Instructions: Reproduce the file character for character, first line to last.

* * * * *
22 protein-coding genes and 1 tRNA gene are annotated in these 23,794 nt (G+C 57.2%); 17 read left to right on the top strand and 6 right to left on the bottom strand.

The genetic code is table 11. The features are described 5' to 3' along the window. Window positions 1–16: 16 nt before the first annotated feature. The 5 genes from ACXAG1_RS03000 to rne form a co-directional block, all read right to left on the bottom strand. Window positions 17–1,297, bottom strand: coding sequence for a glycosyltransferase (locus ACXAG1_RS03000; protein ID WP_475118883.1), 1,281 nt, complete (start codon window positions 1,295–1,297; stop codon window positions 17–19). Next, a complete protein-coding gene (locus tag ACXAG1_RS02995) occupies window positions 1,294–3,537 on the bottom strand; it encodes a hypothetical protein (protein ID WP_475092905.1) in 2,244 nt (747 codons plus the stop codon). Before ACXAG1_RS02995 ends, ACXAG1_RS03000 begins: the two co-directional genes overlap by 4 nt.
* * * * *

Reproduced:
22 protein-coding genes and 1 tRNA gene are annotated in these 23,794 nt (G+C 57.2%); 17 read left to right on the top strand and 6 right to left on the bottom strand.

The genetic code is table 11. The features are described 5' to 3' along the window. Window positions 1–16: 16 nt before the first annotated feature. The 5 genes from ACXAG1_RS03000 to rne form a co-directional block, all read right to left on the bottom strand. Window positions 17–1,297, bottom strand: coding sequence for a glycosyltransferase (locus ACXAG1_RS03000; protein ID WP_475118883.1), 1,281 nt, complete (start codon window positions 1,295–1,297; stop codon window positions 17–19). Next, a complete protein-coding gene (locus tag ACXAG1_RS02995) occupies window positions 1,294–3,537 on the bottom strand; it encodes a hypothetical protein (protein ID WP_475092905.1) in 2,244 nt (747 codons plus the stop codon). Before ACXAG1_RS02995 ends, ACXAG1_RS03000 begins: the two co-directional genes overlap by 4 nt.